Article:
Oil Heads for Longest Losing Run This Year in Boost for Biden

© Bloomberg. Pump jacks extract oil n Andrews County, Texas, US, on Wednesday, Sept. 29, 2021. America's oil communities have deep financial ties to the fossil fuel industry. Now even in the midst of a price boom, local governments have to start deciding when to tackle plans for the looming clean energy transition. Photographer: Matthew Busch/Bloomberg


(Bloomberg) — Oil headed for a third weekly drop, the longest losing run this year, on concerns about soft US gasoline consumption and scope for a global slowdown as central banks tighten monetary policy to combat inflation.

West Texas Intermediate was little changed above $96 a barrel in early Asian trading, with the US crude benchmark more than 1% lower this week after swinging in a $10 range. US gasoline futures are on course for a fourth weekly loss after data showed rising stockpiles and stalling consumption.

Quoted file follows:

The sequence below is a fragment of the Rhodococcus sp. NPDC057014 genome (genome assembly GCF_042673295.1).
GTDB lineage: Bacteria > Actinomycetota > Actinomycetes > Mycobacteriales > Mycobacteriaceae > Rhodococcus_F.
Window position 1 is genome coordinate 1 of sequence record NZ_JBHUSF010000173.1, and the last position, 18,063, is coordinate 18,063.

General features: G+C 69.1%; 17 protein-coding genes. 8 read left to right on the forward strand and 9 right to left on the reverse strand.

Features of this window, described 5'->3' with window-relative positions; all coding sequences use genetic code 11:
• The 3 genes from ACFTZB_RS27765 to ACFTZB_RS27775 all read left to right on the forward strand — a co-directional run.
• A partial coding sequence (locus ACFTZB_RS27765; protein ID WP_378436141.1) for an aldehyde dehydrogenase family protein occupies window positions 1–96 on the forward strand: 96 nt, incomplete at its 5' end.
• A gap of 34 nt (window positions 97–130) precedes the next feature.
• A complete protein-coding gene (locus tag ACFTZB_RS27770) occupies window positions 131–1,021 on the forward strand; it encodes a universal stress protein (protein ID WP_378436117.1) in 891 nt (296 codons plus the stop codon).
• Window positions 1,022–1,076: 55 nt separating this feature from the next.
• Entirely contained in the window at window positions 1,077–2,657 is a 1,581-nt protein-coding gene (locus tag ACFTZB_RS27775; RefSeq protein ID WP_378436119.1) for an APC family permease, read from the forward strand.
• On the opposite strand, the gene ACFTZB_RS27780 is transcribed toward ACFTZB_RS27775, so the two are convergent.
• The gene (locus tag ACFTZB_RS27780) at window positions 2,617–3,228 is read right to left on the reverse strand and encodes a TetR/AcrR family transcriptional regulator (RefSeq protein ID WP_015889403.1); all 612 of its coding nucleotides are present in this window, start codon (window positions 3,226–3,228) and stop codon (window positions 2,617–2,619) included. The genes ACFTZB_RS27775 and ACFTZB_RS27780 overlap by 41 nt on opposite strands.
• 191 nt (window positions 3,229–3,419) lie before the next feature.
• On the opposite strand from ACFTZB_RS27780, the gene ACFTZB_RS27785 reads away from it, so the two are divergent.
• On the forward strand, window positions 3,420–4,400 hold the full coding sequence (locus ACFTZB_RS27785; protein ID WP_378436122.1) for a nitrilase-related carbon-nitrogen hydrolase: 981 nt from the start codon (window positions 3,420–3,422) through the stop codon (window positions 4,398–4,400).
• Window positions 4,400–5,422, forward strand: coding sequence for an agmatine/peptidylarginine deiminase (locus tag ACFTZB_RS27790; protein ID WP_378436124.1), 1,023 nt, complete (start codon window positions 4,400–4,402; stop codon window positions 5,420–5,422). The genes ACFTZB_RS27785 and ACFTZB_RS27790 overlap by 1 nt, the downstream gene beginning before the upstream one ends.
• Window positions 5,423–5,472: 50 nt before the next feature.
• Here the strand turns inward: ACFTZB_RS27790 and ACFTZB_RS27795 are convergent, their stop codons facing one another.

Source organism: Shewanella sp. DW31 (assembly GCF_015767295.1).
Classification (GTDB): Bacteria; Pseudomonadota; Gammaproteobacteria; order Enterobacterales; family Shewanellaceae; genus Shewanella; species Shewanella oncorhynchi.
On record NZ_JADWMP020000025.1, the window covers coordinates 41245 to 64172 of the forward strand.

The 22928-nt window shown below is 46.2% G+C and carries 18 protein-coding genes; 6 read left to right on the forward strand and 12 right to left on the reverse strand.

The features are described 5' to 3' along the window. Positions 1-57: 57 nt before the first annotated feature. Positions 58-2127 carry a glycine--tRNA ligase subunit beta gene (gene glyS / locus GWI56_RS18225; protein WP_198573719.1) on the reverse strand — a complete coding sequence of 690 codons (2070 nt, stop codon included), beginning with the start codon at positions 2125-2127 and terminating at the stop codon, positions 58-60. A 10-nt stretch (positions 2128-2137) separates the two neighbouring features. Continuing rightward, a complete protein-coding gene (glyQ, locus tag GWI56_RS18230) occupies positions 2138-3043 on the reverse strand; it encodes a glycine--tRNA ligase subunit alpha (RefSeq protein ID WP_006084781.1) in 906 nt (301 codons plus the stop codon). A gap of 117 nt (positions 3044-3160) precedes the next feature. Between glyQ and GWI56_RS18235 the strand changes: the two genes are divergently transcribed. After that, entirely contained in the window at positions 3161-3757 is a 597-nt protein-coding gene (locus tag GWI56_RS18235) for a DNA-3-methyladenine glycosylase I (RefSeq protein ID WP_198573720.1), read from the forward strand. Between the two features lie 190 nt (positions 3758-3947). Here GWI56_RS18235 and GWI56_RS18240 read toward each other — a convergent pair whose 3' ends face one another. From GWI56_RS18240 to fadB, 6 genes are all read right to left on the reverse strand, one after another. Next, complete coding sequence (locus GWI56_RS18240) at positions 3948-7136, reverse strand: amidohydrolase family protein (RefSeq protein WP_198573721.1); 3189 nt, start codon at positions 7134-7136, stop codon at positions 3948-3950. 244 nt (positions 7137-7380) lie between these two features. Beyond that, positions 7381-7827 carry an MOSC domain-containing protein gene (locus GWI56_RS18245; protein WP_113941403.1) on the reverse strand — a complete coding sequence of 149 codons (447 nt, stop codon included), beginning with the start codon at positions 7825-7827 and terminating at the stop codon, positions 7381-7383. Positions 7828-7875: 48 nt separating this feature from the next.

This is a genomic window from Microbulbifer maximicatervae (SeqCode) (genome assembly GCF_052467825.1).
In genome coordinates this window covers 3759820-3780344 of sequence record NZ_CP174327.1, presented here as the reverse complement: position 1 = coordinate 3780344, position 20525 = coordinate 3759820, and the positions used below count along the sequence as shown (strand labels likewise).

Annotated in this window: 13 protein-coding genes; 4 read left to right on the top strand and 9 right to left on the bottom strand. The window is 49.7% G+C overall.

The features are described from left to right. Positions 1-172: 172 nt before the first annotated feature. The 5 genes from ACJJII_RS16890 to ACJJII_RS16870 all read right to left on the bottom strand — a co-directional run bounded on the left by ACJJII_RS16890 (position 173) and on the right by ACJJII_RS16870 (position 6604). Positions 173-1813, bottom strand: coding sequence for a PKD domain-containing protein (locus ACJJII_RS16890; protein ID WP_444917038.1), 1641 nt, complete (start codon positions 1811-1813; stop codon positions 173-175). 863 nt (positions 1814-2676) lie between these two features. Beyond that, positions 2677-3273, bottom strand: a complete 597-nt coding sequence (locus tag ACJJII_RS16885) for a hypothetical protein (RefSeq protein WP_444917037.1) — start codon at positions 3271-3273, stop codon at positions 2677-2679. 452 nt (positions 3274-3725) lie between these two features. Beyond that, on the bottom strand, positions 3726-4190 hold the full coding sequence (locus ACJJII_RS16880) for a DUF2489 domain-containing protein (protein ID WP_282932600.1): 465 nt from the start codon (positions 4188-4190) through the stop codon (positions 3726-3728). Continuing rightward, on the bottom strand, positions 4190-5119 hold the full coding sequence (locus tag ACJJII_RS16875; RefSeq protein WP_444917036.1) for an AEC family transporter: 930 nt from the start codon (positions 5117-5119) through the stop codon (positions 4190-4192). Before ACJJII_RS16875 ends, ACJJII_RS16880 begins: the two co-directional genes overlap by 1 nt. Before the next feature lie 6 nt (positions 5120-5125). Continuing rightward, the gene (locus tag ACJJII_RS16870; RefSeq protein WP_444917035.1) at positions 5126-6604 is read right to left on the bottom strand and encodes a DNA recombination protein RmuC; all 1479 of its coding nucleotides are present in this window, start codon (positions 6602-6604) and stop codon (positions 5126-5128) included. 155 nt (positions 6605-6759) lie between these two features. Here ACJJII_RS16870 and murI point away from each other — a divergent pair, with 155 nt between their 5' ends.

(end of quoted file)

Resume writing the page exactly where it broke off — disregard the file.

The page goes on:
While crude remains almost 30% higher this year, the bulk of the gains triggered by Russia’s invasion of Ukraine have been reversed. Central banks including the Federal Reserve — which meets next week to set policy — have been raising interest rates to quell inflation, triggering concerns of a slowdown that’ll sap commodity demand. That’s hurt investor interest in raw materials.

The retracement in oil and gasoline prices will be welcome news for US President Joe Biden, who earlier this year ordered a massive release of crude from the nation’s Strategic Petroleum Reserve. Still, Biden’s efforts to get oil power house Saudi Arabia to pump more have met with little success.

In a phone call on Thursday, Saudi Crown Prince Mohammed bin Salman and Russian President Vladimir Putin discussed continued cooperation within OPEC+, the broad group that comprises the Organization of Petroleum Exporting Countries and its allies. “It was emphasized that a further coordination within OPEC+ is important,” according to to a statement from the Kremlin.

 

©2022 Bloomberg L.P.



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